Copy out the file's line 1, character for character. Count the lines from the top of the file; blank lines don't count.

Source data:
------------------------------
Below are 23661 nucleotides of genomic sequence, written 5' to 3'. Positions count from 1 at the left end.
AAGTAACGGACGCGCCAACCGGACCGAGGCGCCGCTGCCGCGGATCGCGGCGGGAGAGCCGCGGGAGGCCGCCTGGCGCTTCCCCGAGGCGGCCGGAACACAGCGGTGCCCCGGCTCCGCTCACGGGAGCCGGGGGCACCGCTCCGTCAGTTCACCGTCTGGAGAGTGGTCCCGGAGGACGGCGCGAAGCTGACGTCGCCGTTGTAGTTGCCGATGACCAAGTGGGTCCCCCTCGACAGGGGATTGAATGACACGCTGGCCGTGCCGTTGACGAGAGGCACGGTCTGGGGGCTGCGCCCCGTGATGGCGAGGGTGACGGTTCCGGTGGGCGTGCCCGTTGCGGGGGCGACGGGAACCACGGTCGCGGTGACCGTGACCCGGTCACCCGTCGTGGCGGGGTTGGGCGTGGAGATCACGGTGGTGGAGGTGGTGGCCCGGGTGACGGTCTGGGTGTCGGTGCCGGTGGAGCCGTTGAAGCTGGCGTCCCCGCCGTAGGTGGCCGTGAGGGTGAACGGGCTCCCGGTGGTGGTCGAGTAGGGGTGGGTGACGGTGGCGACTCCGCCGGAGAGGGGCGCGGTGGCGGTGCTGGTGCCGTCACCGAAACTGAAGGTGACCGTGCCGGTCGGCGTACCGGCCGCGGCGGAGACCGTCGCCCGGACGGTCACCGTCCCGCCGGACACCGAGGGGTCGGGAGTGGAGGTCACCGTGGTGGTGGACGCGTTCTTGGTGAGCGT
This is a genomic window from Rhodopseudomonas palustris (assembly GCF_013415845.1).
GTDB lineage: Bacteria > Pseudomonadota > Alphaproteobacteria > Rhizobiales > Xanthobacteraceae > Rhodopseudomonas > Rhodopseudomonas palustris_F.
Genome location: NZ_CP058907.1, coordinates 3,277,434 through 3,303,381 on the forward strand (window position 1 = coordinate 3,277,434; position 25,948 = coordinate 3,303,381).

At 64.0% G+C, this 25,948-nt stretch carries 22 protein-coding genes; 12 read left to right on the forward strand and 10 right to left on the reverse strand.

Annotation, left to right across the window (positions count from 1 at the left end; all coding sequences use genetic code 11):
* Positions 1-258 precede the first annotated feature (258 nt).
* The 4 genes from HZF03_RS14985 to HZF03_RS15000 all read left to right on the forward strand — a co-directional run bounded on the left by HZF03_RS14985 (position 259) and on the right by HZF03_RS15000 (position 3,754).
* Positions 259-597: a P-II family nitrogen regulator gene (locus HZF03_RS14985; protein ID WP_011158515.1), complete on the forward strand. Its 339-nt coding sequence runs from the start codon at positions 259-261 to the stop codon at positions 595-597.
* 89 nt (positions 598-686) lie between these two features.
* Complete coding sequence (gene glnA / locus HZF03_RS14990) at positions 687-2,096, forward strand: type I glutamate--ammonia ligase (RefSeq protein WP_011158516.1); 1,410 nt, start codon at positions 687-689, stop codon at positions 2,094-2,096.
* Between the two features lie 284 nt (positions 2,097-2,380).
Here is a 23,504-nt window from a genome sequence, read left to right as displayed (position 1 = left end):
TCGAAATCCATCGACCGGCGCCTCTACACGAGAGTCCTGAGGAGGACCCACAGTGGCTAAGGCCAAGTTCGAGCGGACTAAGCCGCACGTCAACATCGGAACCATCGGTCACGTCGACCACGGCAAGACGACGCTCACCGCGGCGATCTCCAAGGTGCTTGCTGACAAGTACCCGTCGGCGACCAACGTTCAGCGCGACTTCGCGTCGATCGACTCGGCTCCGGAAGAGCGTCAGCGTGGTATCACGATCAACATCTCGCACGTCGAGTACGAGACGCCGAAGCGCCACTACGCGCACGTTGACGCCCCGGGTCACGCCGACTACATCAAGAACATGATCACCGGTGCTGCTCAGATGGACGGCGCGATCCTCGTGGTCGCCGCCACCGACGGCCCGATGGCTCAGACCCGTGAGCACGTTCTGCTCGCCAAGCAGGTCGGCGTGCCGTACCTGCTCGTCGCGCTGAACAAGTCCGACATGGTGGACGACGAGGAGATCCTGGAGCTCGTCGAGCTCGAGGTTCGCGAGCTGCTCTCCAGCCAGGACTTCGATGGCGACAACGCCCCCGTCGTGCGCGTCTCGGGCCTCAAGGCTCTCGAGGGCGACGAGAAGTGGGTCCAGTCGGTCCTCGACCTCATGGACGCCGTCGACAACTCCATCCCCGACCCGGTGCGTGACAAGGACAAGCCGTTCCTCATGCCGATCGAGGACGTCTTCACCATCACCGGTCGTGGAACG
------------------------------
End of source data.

Below are 23661 nucleotides of genomic sequence, written 5' to 3'. Positions count from 1 at the left end.